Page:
We also listen to the same music, and further discovered that we had played the exact same video games since youth. We appreciate the same sports, enjoy the same beverages, and fall victim to the same penchant for sweets, a little too often. As I discovered to no small sense of amazement, we were both devoted fans to my absolute favorite TV show, Bojack Horseman (which I didn’t even think was available beyond the Great Firewall). Also, his English is totally solid.
It was kind of a surreal, if otherwise delightful first meeting. In all fairness, I hadn’t had many expectations for who my roommate would be and was ready to be surprised- but I couldn’t help but be completely shocked over the sheer volume of things we had in common.
Later, after having had the chance to explore more of the bustling nervous center that is China’s capital city, I was further struck by the sneaking thought, that it was as though I had never left Austin at all and had merely changed the language settings.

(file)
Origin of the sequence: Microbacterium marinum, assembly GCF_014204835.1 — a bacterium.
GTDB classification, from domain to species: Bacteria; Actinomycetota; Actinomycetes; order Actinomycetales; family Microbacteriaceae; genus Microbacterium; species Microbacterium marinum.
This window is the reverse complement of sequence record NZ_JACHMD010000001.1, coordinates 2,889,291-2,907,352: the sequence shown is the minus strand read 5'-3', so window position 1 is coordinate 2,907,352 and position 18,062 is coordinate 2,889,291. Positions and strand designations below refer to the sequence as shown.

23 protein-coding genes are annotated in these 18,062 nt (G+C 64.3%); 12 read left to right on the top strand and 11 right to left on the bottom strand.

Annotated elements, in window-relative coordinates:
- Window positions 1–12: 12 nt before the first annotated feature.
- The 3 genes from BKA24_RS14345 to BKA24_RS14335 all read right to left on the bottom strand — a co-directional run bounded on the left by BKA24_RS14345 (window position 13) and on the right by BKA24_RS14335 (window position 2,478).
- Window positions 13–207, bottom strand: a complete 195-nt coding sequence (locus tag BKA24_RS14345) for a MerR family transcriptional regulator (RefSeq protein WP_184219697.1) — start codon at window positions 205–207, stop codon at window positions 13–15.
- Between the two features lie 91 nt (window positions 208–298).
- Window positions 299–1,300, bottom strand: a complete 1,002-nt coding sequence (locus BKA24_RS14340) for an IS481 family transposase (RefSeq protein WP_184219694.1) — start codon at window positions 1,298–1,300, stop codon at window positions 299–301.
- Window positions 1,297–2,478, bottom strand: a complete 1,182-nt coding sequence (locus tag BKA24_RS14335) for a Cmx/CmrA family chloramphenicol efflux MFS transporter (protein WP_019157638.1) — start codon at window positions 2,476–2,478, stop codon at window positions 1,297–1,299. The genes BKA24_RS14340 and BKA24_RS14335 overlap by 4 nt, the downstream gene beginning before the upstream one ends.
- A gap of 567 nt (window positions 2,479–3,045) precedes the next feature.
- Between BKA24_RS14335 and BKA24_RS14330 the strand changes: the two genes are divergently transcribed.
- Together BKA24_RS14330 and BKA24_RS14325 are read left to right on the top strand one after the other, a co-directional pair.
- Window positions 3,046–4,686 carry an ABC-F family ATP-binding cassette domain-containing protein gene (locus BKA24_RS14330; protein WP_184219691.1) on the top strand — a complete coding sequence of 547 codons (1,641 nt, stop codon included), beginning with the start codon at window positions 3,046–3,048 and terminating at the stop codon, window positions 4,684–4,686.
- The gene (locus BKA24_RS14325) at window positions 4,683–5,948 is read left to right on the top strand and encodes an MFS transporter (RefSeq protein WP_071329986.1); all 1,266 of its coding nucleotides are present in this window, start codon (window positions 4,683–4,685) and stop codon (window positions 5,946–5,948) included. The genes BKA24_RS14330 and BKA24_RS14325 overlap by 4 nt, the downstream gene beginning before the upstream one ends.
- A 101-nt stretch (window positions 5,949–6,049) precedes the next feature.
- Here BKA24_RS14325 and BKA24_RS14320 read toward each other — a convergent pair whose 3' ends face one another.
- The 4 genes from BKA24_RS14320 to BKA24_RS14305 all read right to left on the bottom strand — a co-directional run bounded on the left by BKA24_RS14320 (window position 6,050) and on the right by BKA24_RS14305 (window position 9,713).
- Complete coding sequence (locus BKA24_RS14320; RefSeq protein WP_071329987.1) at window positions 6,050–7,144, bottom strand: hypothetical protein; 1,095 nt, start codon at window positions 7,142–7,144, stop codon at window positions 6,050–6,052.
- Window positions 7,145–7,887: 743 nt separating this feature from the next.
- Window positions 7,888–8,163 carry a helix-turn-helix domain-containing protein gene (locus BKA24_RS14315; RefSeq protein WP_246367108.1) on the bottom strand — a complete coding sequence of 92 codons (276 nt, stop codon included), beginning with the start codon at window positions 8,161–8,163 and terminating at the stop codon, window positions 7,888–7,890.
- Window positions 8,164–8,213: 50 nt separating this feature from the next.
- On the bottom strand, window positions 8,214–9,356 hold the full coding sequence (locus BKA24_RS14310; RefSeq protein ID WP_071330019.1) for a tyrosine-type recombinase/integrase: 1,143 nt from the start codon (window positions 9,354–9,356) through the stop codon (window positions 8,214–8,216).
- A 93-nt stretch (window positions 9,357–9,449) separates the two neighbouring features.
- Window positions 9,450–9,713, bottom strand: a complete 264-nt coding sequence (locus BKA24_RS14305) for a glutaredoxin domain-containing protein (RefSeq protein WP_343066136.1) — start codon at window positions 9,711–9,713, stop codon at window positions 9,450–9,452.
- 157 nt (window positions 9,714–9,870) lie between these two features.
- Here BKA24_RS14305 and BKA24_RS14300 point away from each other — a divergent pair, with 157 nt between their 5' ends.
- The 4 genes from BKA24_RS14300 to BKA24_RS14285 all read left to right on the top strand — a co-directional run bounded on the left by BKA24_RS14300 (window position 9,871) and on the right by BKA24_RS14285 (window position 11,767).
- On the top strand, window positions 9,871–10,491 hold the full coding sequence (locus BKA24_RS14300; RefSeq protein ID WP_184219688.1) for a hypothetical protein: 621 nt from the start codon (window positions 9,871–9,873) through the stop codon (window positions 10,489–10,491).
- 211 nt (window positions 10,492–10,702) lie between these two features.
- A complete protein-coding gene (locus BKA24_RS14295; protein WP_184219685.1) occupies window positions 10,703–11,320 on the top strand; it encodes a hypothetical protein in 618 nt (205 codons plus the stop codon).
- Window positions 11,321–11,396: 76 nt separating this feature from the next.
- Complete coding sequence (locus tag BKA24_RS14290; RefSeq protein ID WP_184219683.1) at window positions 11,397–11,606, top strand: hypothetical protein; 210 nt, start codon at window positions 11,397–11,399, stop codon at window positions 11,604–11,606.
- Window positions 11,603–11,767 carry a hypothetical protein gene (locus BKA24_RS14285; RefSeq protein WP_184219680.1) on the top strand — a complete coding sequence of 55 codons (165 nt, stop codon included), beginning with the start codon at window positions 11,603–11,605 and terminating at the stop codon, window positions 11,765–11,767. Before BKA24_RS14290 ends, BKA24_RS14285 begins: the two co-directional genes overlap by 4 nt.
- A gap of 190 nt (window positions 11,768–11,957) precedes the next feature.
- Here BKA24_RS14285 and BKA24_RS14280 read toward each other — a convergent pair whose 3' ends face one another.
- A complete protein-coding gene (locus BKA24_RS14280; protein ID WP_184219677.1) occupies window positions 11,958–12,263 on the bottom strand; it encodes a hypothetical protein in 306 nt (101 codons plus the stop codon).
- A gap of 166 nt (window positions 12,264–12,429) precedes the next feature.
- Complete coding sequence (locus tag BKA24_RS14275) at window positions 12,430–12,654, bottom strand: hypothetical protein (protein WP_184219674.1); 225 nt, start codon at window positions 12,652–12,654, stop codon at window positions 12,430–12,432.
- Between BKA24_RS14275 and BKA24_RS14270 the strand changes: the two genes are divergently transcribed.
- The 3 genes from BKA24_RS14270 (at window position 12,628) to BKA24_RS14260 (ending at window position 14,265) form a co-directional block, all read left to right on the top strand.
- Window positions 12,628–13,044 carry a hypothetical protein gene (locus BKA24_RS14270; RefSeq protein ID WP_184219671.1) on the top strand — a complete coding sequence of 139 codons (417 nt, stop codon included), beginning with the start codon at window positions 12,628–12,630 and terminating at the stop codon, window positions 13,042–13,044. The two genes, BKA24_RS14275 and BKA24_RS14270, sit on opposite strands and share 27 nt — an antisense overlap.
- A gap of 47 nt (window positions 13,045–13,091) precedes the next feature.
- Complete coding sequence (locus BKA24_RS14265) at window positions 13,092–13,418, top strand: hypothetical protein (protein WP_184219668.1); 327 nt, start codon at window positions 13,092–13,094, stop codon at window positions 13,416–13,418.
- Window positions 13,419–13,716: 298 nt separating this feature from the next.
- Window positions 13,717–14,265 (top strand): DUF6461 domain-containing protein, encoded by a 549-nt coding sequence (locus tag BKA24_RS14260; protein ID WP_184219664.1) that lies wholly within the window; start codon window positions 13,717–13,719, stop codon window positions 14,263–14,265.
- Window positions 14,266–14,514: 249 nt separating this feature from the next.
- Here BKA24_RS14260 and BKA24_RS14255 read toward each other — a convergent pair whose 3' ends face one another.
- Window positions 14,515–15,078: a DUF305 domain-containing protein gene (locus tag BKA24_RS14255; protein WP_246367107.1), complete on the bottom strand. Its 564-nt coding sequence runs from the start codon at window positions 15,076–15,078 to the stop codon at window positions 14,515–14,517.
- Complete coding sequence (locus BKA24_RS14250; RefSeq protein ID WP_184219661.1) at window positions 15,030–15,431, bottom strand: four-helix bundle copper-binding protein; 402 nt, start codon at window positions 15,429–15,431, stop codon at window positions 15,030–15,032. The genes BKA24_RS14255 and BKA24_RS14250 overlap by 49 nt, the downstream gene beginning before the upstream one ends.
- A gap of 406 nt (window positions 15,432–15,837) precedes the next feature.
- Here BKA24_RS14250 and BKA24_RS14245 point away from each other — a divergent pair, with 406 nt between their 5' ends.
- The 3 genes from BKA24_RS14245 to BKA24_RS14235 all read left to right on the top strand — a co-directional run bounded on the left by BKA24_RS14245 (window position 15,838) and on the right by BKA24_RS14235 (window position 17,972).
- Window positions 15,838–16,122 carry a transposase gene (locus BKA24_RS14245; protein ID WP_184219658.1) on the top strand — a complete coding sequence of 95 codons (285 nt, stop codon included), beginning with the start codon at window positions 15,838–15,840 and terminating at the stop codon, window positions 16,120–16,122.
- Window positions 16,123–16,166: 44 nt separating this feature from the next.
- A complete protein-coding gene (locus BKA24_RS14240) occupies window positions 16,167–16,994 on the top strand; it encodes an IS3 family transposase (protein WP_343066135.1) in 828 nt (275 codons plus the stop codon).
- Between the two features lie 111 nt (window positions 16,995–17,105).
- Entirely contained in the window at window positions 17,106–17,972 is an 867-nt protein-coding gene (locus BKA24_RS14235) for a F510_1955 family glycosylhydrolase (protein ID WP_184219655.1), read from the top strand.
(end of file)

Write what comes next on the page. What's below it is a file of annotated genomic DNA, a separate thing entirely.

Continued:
Strolling down one of the many hip and revitalized “Hutong” alleyways in Beijing, I witnessed something like 6 artisan cafes, 3 “brew and brew” coffee and beer shops, 4 indie art stores, 2 craft microbreweries, and no less than 5 vintage clothing boutiques. This is to say nothing of the hip young residents themselves milling about and interacting with shop keeps and alley cats alike while very delicately milking their Friday afternoon for the benefit of their social media presence (which is quite possibly taken more seriously over here than even back home). I might as well have taken a stroll from Rainey to South Congress but in about half the normal time. I eventually settled on entering a single coffee shop that was hidden almost too well, speakeasy style, and found that their offerings were nigh indistinguishable from its Austin counterparts. Not only did they have a fun kitschy gimmick that allowed guests to earn discounts (from practicing traditional, as opposed to simplified Chinese characters), but the cashier spoke surprisingly polished English and the whole of the interior was practically a transplant of several shops I knew from back home in multiple respects.